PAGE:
Inpatient hyperglycemia, defined as a blood glucose greater than 140, is present in more than half of patients in intensive care units (ICUs) and approximately 30%-40% of patients in the non-ICU setting, according to the American Diabetes Association (ADA).
Joshua D. Lenchus, DO, RPh, FACP, SFHM, a hospitalist and associate professor of clinical medicine and anesthesiology at the University of Miami Miller School of Medicine, can attest to the growing problem. “Patients with diabetes are ubiquitous in our hospital,” he says. “Because I work in an urban, tertiary care, safety net teaching hospital, most of our cases are on the severe end of the acuity scale. Some arrive in full-blown diabetic ketoacidosis (DKA) or hyperosmolar nonketotic hyperglycemia; others are admitted with profound fluid and electrolyte abnormalities from chronically uncontrolled diabetes.”
Caitlin Foxley, MD, FHM, an assistant professor of medicine and the lead hospitalist at Private Hospitalist Service at the University of Nebraska Medical Center in Omaha, says most inpatients have at least one complication of diabetes—usually chronic kidney disease and/or circulatory complications.
“For us, patients of a lower socioeconomic status seem to be hospitalized more frequently with complications related to diabetes due to barriers to access of care,” she says. Barriers include difficulty obtaining supplies, particularly glucose strips and insulin, and finding transportation to appointments.
The University of New Mexico in Albuquerque is seeing more patients who are newly diagnosed with diabetes.
“Management wise, these inpatients are less complicated, but it’s alarming that we are seeing more of them,” says UNM hospitalist Kendall Rogers, MD, CPE, FACP, SFHM, a lead mentor in SHM’s glycemic control quality improvement program. “Overall inpatient management is becoming more complex: Inpatients are frequently on steroids, their nutritional intake varies, and kidney issues make glycemic control more challenging, while therapeutic options for outpatient therapies are escalating.”
Regardless of an inpatient diabetic’s status, hospitalists should play a vital role in their treatment. “Bread and butter diabetics—and even some pretty complex cases—should be owned by hospitalists,” says Dr. Rogers, who notes that more than 95% of diabetic patients at his 650-bed hospital are managed by hospitalists. “Every hospitalist should know how to treat simple to complex glycemic control in the inpatient setting.”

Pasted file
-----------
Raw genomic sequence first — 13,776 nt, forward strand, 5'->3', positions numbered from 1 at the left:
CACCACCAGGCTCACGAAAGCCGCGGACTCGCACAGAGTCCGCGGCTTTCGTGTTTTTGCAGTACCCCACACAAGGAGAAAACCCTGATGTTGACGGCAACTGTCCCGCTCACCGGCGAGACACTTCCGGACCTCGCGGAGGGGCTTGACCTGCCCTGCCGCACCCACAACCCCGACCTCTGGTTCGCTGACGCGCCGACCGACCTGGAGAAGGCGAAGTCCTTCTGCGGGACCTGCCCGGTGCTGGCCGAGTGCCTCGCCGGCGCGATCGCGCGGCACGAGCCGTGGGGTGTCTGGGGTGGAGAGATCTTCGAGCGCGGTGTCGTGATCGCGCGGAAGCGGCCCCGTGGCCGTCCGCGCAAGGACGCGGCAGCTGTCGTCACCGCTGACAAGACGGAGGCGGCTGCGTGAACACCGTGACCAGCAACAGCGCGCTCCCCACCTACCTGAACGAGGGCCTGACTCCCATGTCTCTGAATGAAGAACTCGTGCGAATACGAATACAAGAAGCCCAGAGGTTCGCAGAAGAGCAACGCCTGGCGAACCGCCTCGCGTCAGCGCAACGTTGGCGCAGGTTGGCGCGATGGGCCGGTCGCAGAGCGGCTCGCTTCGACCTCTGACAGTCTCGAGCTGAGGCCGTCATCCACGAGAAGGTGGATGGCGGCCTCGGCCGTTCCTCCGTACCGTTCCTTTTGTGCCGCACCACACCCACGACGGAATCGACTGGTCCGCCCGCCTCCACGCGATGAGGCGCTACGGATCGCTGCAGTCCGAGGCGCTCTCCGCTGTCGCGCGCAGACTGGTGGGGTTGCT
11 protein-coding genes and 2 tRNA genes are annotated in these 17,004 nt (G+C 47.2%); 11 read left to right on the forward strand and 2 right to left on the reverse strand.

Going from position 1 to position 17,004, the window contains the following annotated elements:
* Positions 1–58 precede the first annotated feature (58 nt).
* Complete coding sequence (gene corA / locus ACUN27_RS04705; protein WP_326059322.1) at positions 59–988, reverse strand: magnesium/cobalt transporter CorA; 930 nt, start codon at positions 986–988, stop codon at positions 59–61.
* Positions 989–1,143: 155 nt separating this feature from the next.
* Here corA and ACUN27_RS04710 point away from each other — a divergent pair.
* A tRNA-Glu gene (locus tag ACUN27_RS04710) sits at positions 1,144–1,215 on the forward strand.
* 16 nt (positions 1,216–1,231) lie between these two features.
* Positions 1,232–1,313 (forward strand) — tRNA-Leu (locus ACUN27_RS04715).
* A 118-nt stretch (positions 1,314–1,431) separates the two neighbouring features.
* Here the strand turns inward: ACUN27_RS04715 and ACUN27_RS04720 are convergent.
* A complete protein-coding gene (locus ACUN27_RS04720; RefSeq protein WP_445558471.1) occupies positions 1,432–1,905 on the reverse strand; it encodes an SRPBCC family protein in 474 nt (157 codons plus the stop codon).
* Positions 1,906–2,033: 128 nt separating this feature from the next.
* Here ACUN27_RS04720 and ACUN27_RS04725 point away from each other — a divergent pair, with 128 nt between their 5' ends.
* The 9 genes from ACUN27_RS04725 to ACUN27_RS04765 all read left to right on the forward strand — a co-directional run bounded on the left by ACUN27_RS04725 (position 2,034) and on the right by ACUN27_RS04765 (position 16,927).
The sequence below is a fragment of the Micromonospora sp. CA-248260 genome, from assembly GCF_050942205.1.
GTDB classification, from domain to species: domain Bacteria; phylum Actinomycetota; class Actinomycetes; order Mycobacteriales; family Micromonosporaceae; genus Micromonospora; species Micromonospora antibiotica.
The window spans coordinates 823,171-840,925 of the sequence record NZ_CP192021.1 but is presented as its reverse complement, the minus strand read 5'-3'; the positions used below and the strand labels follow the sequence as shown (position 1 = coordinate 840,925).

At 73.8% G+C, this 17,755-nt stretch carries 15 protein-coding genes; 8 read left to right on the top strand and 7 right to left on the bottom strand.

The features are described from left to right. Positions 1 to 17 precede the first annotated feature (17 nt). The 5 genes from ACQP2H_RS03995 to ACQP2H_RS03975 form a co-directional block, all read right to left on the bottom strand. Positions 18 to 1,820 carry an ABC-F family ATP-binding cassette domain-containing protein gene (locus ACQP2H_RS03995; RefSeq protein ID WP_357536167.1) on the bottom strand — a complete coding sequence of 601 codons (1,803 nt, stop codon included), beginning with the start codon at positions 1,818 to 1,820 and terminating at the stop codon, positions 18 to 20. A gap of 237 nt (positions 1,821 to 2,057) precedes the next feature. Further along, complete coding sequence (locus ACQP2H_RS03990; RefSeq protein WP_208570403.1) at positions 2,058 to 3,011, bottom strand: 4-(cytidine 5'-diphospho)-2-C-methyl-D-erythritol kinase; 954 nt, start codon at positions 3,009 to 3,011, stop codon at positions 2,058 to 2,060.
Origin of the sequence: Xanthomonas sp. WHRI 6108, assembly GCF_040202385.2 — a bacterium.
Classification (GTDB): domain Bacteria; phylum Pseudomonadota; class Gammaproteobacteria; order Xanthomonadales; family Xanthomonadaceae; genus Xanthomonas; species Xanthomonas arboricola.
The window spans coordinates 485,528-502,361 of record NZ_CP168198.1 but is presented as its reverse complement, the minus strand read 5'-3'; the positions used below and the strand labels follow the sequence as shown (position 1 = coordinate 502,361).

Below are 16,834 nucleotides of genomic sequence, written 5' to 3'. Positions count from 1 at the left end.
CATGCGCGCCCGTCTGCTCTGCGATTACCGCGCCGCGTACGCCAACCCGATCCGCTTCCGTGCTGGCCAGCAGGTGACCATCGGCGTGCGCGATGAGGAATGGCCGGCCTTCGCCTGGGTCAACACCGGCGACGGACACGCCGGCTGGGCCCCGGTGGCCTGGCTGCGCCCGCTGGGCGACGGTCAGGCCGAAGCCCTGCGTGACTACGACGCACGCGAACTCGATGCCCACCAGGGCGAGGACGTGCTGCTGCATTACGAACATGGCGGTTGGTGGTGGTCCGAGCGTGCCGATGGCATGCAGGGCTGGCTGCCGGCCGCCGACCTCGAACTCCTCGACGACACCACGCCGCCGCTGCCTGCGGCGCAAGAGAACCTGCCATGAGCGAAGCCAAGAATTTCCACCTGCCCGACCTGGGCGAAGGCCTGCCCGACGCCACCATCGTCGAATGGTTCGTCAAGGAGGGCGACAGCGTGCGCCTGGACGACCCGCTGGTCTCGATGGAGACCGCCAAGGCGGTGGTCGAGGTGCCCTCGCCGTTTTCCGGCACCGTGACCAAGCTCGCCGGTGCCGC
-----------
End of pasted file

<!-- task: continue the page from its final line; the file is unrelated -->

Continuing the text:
Kristen Kulasa, MD, assistant clinical professor of medicine and director of inpatient glycemic control in the division of endocrinology, diabetes, and metabolism at the University of California San Diego, agrees, especially if no one else is on hand to help treat diabetic patients.
“Many inpatient glycemic control efforts are spearheaded by hospitalists,” she says. “They are in the driver’s seat.”
Order Sets: What Works Best?
While there is consensus that hospitalists should play a primary role in treating inpatient diabetics, debate is ongoing regarding just how standardized order sets should be.
“Each patient is different and should be treated uniquely,” Dr. Lenchus says. “But standardized order sets are beneficial. They remind us of what should be ordered, reviewed, and addressed.”
For example, order sets that address an insulin correction factor should be designed to minimize the potential for hypoglycemic episodes by standardizing the amount of insulin a patient receives. Standard order sets for DKA could assist the physician and nursing staff in ensuring that the appropriate laboratory tests are accomplished within the prescribed time period.
At Jackson Memorial Hospital in Miami, most order sets are designed as a collaborative effort among endocrinologists, hospitalists, nurses, and pharmacists. Some organizations, including SHM, offer order set templates.
Guillermo Umpierrez, MD, CDE, FACE, FACP, professor of medicine at Emory University in Atlanta, Ga., and a member of the ADA board of directors, maintains that hospitalists should work with their information technology (IT) departments to set up appropriate insulin orders.